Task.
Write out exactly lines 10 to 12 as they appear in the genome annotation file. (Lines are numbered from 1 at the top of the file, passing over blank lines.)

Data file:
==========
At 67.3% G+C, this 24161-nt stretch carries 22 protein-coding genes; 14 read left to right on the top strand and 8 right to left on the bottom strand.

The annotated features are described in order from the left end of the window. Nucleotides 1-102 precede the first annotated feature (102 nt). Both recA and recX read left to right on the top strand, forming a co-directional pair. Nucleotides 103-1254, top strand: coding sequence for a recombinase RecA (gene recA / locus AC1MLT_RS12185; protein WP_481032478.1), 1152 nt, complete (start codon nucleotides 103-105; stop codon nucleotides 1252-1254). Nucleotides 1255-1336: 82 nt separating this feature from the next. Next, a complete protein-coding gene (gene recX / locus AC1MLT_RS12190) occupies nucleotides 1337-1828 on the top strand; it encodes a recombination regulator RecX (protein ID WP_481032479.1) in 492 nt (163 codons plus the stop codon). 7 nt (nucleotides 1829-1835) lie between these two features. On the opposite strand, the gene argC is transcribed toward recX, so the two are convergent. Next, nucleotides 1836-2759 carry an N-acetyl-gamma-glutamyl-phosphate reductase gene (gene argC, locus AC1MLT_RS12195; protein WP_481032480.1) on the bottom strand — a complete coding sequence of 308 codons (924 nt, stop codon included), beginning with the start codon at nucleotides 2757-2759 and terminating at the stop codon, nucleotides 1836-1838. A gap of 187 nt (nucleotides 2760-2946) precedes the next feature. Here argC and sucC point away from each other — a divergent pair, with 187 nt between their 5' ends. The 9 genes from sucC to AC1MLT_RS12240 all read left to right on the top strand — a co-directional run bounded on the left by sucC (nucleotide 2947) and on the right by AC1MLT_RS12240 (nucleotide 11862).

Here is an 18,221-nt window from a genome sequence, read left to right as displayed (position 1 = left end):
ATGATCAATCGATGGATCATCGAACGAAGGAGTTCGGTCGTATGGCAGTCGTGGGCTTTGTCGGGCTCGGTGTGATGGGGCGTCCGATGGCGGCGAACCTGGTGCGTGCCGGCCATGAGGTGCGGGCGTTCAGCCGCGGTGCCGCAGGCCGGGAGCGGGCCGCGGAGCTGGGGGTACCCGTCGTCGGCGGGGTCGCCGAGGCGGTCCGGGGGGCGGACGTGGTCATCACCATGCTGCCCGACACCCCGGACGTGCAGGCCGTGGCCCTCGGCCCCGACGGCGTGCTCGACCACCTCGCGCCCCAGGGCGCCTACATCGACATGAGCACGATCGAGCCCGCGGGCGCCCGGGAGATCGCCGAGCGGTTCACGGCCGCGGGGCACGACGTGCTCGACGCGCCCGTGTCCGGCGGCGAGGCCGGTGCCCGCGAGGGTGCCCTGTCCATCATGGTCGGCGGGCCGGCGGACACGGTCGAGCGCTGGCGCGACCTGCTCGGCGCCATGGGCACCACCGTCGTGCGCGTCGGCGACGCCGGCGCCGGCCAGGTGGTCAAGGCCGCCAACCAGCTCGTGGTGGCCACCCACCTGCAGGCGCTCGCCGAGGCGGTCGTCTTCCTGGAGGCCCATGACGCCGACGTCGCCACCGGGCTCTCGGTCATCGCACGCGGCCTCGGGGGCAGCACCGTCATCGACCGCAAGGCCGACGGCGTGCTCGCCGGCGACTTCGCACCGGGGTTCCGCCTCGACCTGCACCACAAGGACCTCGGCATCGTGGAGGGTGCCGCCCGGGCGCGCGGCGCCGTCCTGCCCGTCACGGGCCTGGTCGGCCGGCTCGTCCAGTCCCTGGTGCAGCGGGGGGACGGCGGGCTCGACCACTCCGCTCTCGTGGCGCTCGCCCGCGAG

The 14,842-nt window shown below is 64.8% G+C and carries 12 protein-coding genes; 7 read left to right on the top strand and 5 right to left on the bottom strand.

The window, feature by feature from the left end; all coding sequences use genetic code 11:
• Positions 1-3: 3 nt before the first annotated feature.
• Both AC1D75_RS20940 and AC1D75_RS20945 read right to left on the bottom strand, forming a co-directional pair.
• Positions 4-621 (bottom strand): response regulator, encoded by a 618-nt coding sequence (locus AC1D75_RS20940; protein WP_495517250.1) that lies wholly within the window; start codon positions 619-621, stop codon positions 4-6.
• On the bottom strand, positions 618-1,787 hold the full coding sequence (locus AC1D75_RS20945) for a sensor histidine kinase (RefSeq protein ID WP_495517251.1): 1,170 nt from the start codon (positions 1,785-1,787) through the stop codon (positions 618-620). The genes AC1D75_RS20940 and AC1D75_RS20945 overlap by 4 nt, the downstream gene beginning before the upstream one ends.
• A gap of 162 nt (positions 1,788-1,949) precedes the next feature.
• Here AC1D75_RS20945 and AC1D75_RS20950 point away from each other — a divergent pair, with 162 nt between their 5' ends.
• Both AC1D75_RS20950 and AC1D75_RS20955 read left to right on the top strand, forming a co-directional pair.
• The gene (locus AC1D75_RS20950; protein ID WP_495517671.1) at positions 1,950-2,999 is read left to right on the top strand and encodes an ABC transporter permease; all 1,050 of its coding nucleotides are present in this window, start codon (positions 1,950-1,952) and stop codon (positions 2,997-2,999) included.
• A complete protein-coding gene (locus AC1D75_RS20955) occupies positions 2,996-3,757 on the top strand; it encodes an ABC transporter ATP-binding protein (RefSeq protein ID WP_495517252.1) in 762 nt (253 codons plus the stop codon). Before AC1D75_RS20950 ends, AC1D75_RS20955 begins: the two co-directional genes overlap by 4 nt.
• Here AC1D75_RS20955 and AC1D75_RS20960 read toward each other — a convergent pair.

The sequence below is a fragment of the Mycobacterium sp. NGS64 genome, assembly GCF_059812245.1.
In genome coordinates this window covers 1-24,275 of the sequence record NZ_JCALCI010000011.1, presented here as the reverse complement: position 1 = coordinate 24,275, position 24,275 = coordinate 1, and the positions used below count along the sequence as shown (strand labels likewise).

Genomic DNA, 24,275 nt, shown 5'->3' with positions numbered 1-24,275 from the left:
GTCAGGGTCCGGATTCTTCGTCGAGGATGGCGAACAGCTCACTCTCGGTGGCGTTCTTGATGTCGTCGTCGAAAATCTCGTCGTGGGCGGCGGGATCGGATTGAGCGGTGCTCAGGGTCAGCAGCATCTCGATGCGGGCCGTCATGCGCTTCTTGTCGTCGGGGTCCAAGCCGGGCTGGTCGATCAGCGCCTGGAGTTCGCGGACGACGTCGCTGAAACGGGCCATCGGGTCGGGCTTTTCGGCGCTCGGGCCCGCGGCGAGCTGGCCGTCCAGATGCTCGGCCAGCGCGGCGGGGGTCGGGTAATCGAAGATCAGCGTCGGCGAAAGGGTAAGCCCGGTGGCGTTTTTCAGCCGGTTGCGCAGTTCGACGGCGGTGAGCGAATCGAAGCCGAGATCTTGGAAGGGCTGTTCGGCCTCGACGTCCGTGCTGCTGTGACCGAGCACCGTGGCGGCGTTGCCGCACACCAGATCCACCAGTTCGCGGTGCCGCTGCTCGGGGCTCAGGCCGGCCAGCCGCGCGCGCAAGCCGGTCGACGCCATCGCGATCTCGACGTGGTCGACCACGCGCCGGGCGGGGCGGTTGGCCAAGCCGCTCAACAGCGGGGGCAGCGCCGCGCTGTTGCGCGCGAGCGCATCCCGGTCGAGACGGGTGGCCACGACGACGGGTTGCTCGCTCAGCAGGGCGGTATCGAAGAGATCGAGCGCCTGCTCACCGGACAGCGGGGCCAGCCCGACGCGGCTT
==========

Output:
• On the bottom strand, positions 618-1,787 hold the full coding sequence (locus AC1D75_RS20945) for a sensor histidine kinase (RefSeq protein ID WP_495517251.1): 1,170 nt from the start codon (positions 1,785-1,787) through the stop codon (positions 618-620). The genes AC1D75_RS20940 and AC1D75_RS20945 overlap by 4 nt, the downstream gene beginning before the upstream one ends.
• A gap of 162 nt (positions 1,788-1,949) precedes the next feature.
• Here AC1D75_RS20945 and AC1D75_RS20950 point away from each other — a divergent pair, with 162 nt between their 5' ends.